Sainsbury’s boss Mike Coupe has urged the Government to overhaul its “archaic” business rates system ahead of this afternoon’s Budget.

The supermarket giant’s chief executive insisted the current system was “not fair” and out of kilter with the “current world of business.”

Speaking following his keynote speech at Retail Week Live this morning, Coupe hit out at the business rates system, with the first revaluation in seven years due to swing into action on April 1.

After using his presentation to tell the story of Sainsbury’s acquisition of Argos so far, Coupe said of the changes: “We are a slight net loser, but the point that we would make is, not necessarily that business rates should be somehow moved around between online and bricks-and-mortar retailers or between big retailers and small retailers, but that the whole business rates regime needs to be fundamentally reformed.

“It’s an archaic tax, it dates back to Tudor times and it’s not a tax which is relevant to the current world of business.”

Coupe added: “Sainsbury’s is the 75th largest corporation in the UK. We are the sixth largest taxpayer.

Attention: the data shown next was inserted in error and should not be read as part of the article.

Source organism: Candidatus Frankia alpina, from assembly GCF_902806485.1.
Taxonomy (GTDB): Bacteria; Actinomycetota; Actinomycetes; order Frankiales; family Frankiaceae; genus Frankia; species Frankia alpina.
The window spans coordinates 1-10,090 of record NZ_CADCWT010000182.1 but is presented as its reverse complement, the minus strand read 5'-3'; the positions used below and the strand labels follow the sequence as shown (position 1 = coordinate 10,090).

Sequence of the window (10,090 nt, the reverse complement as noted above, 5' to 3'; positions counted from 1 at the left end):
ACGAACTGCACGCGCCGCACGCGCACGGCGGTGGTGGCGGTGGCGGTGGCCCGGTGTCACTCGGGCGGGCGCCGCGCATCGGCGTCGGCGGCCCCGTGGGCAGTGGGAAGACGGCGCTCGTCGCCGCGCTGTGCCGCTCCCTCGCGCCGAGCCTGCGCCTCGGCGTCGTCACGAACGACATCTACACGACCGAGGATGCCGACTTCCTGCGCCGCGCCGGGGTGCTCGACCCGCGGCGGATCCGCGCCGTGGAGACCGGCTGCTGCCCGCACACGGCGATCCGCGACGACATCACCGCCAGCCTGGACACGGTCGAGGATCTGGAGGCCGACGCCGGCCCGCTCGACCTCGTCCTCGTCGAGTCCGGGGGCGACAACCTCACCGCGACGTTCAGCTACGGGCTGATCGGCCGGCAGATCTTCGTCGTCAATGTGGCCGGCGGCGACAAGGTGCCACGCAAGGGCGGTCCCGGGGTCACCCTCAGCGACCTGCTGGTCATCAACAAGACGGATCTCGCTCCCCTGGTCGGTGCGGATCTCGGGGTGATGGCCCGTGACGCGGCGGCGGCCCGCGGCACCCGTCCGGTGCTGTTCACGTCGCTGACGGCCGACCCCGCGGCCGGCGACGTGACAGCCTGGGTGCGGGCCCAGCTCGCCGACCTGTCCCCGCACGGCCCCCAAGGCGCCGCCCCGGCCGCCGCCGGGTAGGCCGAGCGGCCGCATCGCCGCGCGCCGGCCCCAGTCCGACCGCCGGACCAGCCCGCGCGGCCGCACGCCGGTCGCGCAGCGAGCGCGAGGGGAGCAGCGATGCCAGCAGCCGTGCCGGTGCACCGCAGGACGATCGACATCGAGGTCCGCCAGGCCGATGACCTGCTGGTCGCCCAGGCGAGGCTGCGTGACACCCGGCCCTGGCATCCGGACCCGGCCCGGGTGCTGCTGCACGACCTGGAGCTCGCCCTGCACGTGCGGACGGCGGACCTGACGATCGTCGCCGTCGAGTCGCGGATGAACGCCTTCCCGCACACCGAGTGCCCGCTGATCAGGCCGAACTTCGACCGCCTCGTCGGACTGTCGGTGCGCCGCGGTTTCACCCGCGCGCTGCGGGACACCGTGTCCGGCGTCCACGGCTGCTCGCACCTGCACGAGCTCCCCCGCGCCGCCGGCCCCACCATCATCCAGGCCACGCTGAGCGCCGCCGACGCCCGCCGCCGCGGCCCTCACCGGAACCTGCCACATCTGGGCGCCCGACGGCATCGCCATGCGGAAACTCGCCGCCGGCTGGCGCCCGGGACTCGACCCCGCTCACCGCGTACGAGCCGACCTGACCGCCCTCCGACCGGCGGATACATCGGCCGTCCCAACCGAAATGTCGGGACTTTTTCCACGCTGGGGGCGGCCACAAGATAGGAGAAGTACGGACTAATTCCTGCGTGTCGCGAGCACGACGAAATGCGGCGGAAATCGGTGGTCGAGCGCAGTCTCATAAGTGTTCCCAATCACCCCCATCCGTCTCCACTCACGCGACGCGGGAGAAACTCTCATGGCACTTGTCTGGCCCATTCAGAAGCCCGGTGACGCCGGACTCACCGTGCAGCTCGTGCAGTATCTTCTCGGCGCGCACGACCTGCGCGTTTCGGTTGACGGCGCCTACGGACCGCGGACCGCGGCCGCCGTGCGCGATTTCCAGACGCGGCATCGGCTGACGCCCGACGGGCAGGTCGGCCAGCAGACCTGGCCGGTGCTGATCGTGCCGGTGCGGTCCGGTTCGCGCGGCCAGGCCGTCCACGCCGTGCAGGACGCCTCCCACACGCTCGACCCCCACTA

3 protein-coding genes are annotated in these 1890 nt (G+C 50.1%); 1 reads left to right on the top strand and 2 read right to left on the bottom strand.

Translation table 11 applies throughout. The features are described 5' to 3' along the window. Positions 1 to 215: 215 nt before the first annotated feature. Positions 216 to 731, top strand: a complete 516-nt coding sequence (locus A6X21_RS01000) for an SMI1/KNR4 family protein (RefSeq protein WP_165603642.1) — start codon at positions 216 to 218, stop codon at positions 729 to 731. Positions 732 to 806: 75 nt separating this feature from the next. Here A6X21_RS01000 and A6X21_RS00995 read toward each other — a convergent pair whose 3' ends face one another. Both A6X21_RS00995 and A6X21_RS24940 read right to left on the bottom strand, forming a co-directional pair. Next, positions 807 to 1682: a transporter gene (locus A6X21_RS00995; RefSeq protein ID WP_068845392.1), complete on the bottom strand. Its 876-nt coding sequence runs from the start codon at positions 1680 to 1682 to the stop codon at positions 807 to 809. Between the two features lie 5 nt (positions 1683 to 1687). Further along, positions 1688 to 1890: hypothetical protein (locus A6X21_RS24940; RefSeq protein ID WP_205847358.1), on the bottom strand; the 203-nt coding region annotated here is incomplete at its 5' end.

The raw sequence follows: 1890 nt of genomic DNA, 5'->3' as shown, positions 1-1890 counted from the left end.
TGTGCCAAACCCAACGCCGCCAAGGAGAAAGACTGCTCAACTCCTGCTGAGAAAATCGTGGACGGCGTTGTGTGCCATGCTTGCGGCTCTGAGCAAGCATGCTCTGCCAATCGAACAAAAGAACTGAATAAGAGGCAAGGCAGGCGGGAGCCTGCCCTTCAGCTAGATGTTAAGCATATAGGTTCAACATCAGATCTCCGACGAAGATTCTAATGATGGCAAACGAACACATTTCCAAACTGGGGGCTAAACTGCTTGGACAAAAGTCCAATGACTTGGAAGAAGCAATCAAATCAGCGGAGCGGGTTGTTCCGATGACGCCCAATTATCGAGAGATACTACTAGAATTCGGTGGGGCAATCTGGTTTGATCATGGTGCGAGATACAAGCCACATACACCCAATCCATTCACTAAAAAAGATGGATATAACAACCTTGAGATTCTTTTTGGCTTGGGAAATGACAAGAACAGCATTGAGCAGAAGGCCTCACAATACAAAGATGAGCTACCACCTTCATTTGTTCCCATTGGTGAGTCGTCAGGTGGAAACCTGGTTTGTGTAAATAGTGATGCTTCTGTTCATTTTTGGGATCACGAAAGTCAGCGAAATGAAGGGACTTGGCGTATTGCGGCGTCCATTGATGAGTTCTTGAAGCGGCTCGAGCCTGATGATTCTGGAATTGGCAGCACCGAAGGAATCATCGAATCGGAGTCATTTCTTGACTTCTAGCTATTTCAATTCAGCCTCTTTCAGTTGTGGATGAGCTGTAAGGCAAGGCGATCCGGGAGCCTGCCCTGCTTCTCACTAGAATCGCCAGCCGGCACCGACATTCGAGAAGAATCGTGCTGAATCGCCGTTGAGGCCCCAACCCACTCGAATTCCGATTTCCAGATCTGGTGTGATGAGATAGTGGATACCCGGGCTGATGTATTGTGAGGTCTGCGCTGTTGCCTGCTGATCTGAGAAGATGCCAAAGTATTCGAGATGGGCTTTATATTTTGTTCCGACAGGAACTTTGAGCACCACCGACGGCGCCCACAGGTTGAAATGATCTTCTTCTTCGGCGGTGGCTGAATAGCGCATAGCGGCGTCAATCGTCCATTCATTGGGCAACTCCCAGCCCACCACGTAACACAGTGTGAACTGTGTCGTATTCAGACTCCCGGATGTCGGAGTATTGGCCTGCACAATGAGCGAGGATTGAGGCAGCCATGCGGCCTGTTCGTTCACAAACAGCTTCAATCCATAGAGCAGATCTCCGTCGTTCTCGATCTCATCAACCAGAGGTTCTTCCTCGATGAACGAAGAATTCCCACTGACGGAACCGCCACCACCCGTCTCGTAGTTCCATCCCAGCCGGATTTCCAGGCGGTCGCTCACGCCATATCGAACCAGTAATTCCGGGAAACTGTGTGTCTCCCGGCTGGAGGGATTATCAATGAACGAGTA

“We pay £500m a year in business rates – and that’s without Argos. If you add Argos back in, that’s an even bigger number.

“We think, in the world that we operate in, that’s not fair.

“It’s not fair that the retail world in general pays a disproportionate burden of business taxation because it happens in many cases to have more physical properties.”

Coupe insisted that the Brexit negotiations had not dented his confidence about how successful the Argos deal would be, because Britain’s departure from the EU will not change shopper habits.”

He reaffirmed his belief that the acquisition, which was completed last September, would deliver £160m of synergies and 250 Argos concessions inside Sainsbury’s larger stores by the end of the third year.

Coupe added: “The easy bit was acquiring the business.

“It didn’t feel like it at the time – it was a long year – but actually, once we got it over the line, the action really started.

“Our job is to execute, as fast as we possibly can, the plan that we laid down.

“By the end of this week, we will get to around 41 Argos stores within stores and our mission is to get to 250 within the next three years.

“We already have over 200 collection points in our supermarkets and we plan to roll out click and collect into all Sainsbury’s stores, not just our large shops, but also our convenience shops.”

He added: “We are already getting on with it. I am 100% confident we can deliver the synergies and, if anything, our ambition would be to roll out faster than we initially envisaged.”